Yours, CE / 2019

P.s: borrow some money for your 18th birthday and invest in Apple and Amazon stock. Then do it again in 2005 for some Facebook stock. Trust me.

We are Infinitely Small

Night over Doha, Qatar 2018 (photo credit: Christian Espinoza)

Discover the world.

Take chances, take risks.

Follow your instinct, trust yourself.

Create the environment for you to flourish.

Invite others to collaborate with you.

Laugh more and spend more time with friends.

Make time just for yourself.

All things you can find on a Hallmark greeting card, but maybe it’s all true. Try it and find out for yourself, and see if you’re life becomes more rewarding.


Jogyata, Auckland NZ, 2014 (photo credit: Christian Espinoza)

Meditation is not about emptying your mind, you don’t have to do in a quiet room, and you don’t need incense burners to practice.

For a time in my life, I practiced meditation daily. I recall one new years eve I spent it meditating alone, away from my family. The next day I woke up and meditated at dawn. It was all a bit much, but I was hooked, and I thought it was the only way to reach… enlightenment? It took a while to really get through the surface of it, but when I did, it opened my world.

We will experience many challenges in life, work and at home, and we often don’t know how to cope, but that’s OK. We face conflict, setbacks, failure, loss, one day at a time and we deal with them as they come. Meditation taught me to look inward without judgement. It taught me how to focus through actively breathing.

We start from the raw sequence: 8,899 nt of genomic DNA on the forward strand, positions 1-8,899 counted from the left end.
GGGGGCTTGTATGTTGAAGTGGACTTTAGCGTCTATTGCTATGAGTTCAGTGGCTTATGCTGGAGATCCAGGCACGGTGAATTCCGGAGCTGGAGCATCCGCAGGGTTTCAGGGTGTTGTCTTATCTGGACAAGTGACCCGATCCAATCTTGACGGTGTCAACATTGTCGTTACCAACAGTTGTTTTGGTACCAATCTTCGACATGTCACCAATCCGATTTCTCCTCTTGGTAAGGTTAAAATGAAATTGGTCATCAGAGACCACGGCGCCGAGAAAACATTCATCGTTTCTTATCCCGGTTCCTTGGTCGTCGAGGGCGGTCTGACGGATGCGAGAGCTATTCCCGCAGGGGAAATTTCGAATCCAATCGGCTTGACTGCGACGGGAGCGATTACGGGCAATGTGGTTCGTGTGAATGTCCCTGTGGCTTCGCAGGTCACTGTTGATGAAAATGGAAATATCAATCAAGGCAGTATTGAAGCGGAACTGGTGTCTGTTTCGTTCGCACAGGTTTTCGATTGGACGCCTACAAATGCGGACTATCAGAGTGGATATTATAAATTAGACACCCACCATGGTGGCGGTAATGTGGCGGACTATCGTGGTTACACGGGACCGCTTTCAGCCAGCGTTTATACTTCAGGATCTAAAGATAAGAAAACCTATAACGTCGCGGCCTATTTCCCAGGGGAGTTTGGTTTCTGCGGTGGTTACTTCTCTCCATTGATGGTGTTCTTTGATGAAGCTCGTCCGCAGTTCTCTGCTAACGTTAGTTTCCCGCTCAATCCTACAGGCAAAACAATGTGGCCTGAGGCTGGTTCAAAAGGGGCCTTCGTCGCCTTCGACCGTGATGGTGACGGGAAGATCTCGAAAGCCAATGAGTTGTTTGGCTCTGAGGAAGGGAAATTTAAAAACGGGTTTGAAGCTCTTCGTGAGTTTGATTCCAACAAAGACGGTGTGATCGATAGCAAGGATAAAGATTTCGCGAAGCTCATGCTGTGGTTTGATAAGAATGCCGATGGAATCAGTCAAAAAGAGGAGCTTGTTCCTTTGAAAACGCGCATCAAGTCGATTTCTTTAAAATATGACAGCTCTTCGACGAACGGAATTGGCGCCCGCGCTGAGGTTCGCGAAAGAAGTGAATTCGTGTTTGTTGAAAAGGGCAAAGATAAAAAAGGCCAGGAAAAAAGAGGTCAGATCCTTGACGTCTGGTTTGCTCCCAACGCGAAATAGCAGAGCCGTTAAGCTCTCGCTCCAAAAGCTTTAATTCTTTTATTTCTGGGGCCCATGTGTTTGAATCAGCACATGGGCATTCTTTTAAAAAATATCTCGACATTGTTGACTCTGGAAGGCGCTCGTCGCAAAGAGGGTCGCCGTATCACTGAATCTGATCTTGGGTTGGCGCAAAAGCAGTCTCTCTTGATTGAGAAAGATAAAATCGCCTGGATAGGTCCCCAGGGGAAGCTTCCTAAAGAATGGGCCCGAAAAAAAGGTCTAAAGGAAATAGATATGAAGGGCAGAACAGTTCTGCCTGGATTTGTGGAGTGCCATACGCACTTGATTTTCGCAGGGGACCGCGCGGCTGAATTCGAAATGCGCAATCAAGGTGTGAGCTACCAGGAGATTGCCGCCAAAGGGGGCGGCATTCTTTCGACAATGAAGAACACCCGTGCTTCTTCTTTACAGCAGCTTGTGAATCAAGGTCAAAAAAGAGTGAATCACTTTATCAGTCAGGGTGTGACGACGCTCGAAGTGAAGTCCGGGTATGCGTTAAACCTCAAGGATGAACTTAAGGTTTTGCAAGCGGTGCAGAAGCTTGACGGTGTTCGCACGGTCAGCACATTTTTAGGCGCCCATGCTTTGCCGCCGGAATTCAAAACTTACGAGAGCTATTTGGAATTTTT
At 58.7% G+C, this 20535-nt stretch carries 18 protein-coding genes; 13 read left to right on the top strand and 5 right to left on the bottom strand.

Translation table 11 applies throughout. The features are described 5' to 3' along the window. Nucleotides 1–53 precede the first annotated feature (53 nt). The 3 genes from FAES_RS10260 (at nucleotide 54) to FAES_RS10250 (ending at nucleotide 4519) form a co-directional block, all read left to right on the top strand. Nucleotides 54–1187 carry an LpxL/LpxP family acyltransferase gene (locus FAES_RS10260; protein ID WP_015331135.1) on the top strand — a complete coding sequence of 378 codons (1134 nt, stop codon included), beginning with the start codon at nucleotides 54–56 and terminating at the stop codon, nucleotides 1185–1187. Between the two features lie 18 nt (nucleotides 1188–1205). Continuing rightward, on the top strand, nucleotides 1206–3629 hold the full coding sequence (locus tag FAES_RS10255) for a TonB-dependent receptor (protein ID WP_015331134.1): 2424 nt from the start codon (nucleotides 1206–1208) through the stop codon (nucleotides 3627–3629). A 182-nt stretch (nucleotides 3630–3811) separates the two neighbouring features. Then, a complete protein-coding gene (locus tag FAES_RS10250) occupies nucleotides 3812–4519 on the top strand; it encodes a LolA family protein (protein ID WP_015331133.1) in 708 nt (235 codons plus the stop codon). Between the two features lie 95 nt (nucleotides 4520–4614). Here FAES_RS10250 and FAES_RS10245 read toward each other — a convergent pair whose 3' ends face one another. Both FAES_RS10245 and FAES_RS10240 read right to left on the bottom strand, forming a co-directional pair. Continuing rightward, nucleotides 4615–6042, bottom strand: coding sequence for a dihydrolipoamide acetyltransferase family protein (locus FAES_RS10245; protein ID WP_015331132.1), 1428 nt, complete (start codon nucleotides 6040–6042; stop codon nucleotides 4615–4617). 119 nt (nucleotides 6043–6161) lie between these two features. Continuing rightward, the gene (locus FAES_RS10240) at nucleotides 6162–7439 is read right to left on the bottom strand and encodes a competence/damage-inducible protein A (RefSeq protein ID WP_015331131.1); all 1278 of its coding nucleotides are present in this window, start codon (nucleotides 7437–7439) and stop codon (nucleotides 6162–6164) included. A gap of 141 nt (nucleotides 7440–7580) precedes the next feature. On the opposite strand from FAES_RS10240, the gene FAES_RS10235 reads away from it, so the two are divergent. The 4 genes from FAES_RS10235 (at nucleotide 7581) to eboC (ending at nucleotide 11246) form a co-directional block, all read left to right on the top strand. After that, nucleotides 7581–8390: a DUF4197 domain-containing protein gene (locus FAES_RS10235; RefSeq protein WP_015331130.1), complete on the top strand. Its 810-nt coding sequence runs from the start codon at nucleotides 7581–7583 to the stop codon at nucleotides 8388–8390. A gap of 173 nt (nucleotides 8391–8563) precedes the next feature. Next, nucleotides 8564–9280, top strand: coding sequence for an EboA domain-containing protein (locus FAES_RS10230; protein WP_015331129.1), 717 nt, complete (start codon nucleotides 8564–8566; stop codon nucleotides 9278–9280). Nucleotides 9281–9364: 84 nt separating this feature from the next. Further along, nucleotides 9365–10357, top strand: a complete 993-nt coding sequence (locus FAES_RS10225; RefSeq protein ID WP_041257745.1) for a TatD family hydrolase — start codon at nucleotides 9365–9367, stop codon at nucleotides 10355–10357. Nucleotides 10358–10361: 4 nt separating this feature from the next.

In my career I have found myself under many a stressful situation, as well as conflict, violence, loss, and definitely failure. The one thing that helped me through was focus, which I learned through the practice of meditation.

Empty your mind, be formless, shapeless – like water.

– Bruce Lee

Higher Self

Photo from Susan Jeffer’s book, “feel the fear and do it anyway” (photo taken by Christian Espinoza)

This is my guide.

When I connect all the squares, I feel truly happy. I feel whole.

When I tip the balance one way, I loose myself and it’s hard to reconnect.

Try it for yourself, and be real.

It’s not easy to reach, but it’s worth all the stress and anguish in the end.


Arrowtown, New Zealand 2015 (Photo Credit: Christian Espinoza)

Seeking solitude, finding peace in a restful place. Letting go, or longing for a distant memory.